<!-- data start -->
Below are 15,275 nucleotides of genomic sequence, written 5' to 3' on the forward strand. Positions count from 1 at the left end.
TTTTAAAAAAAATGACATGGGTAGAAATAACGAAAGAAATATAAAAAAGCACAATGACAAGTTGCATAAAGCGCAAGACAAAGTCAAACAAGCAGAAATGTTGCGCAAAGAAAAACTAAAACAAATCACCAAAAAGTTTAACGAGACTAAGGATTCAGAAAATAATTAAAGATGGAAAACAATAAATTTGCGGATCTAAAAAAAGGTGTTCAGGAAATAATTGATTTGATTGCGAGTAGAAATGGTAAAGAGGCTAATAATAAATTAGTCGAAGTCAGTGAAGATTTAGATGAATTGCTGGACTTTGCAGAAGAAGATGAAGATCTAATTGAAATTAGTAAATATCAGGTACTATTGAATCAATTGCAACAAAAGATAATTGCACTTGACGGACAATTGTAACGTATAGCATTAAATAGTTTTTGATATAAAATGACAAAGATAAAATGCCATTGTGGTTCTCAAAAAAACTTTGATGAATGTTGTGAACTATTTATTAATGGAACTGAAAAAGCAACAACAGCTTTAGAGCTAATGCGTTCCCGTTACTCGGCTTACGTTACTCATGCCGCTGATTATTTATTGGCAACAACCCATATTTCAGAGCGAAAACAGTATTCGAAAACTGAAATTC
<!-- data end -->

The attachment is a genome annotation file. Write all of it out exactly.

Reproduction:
Below are 15,275 nucleotides of genomic sequence, written 5' to 3' on the forward strand. Positions count from 1 at the left end.
TTTTAAAAAAAATGACATGGGTAGAAATAACGAAAGAAATATAAAAAAGCACAATGACAAGTTGCATAAAGCGCAAGACAAAGTCAAACAAGCAGAAATGTTGCGCAAAGAAAAACTAAAACAAATCACCAAAAAGTTTAACGAGACTAAGGATTCAGAAAATAATTAAAGATGGAAAACAATAAATTTGCGGATCTAAAAAAAGGTGTTCAGGAAATAATTGATTTGATTGCGAGTAGAAATGGTAAAGAGGCTAATAATAAATTAGTCGAAGTCAGTGAAGATTTAGATGAATTGCTGGACTTTGCAGAAGAAGATGAAGATCTAATTGAAATTAGTAAATATCAGGTACTATTGAATCAATTGCAACAAAAGATAATTGCACTTGACGGACAATTGTAACGTATAGCATTAAATAGTTTTTGATATAAAATGACAAAGATAAAATGCCATTGTGGTTCTCAAAAAAACTTTGATGAATGTTGTGAACTATTTATTAATGGAACTGAAAAAGCAACAACAGCTTTAGAGCTAATGCGTTCCCGTTACTCGGCTTACGTTACTCATGCCGCTGATTATTTATTGGCAACAACCCATATTTCAGAGCGAAAACAGTATTCGAAAACTGAAATTC